7. Walk the talk. Do not make ‘conversation only’ offers. “We’ll call you and we’ll go out to dinner.”—and then not follow up. Yes, we are sensitive in our grieving, but we’d rather hear you say, “I’ve been thinking of you.” than make a ‘conversation only’ offer.

Please know that as a widow, so many of our expectations are crushed. Dreams that will never happen. Please don’t get our hopes up of an anticipated event or connection and then not follow through.

I recommend that each church have a specific widows ministry. This outreach extends past those first months and offers widows a gathering opportunity that meets their needs. At widowconnection.com I have resources such as a survey to know their needs, a referral recommendation template for repairs and resources, books, and study guides. Our DVD series: One Widow to Another: the Connection That Counts, and accompanying Journal needs only a friendly coordinator and a gathering place, whether church or home.

Some widows need support only for a few months, others longer. We become strong and are ready to move forward into God’s good plans for us. Yes, some stay to lead the next widows through to strength.

Your church can become that healing place where we love to enter, worship, pray, give, and serve. That’s our desire. I believe that is the desire of your church as well. Then we can say with Job, (29: 13) that we made the widow’s heart sing.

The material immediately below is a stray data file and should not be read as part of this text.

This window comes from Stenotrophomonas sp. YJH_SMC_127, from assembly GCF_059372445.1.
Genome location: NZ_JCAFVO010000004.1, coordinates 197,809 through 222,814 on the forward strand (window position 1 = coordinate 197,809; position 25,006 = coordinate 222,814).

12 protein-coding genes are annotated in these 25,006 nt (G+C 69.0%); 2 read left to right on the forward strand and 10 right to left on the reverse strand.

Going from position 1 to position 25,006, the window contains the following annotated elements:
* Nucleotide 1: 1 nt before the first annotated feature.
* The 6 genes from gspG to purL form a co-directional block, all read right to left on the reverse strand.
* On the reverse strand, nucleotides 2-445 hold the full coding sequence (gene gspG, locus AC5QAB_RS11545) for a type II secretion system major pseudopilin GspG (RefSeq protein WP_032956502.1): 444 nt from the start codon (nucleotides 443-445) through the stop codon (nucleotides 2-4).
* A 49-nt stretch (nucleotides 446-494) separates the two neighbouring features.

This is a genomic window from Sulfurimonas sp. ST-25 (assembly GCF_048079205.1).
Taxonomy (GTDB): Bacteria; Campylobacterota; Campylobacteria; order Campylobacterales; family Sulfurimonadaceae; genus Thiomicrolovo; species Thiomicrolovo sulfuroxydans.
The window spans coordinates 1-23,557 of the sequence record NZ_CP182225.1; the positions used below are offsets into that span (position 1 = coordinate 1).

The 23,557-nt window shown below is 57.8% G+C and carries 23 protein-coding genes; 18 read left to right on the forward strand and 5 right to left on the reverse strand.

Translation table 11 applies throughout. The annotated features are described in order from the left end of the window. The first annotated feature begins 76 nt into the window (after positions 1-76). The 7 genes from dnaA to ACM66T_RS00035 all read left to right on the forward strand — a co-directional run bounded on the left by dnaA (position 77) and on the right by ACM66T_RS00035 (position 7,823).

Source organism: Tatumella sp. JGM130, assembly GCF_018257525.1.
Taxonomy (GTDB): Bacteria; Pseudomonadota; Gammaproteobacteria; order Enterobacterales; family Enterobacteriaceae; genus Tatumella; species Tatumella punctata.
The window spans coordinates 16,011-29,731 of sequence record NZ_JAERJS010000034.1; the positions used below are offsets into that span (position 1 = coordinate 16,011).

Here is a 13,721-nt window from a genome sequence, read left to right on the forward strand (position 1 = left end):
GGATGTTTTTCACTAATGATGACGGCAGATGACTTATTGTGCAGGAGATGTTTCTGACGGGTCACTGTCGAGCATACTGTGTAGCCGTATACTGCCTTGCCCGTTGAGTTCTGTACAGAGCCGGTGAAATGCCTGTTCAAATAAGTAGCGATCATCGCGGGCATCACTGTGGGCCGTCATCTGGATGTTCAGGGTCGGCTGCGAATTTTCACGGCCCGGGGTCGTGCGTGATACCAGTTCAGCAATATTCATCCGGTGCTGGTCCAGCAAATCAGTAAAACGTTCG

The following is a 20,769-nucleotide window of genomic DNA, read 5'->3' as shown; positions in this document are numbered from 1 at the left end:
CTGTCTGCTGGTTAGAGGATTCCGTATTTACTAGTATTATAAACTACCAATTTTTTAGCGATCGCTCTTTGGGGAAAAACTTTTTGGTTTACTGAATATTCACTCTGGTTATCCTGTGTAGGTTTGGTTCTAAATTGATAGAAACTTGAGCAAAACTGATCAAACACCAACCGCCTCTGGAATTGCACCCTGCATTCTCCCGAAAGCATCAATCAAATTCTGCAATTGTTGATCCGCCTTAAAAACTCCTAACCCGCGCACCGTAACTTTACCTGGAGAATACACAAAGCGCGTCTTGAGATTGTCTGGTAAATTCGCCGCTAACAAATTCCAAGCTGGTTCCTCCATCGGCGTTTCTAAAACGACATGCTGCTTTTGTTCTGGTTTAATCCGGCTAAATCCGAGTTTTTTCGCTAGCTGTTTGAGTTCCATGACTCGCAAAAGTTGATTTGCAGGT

Based on From One Widow To Another: Conversations About The New You. Moody Press.

Miriam Neff is the founder and president of Widow Connection, a not for profit ministry. Author of 11 books, counselor by profession, mother and grandmother. Media: New Beginnings and $tarting Over Financially are one minute features heard on many outlets. Frequent radio guest on Chris Fabry Live. Sponsor of sewing projects and bakery training for widows in Africa and Albania. Bible study teacher and seminar and conference speaker.

Image courtesy: ©Thinkstock/AntonioGuillem

Publication date: June 1, 2017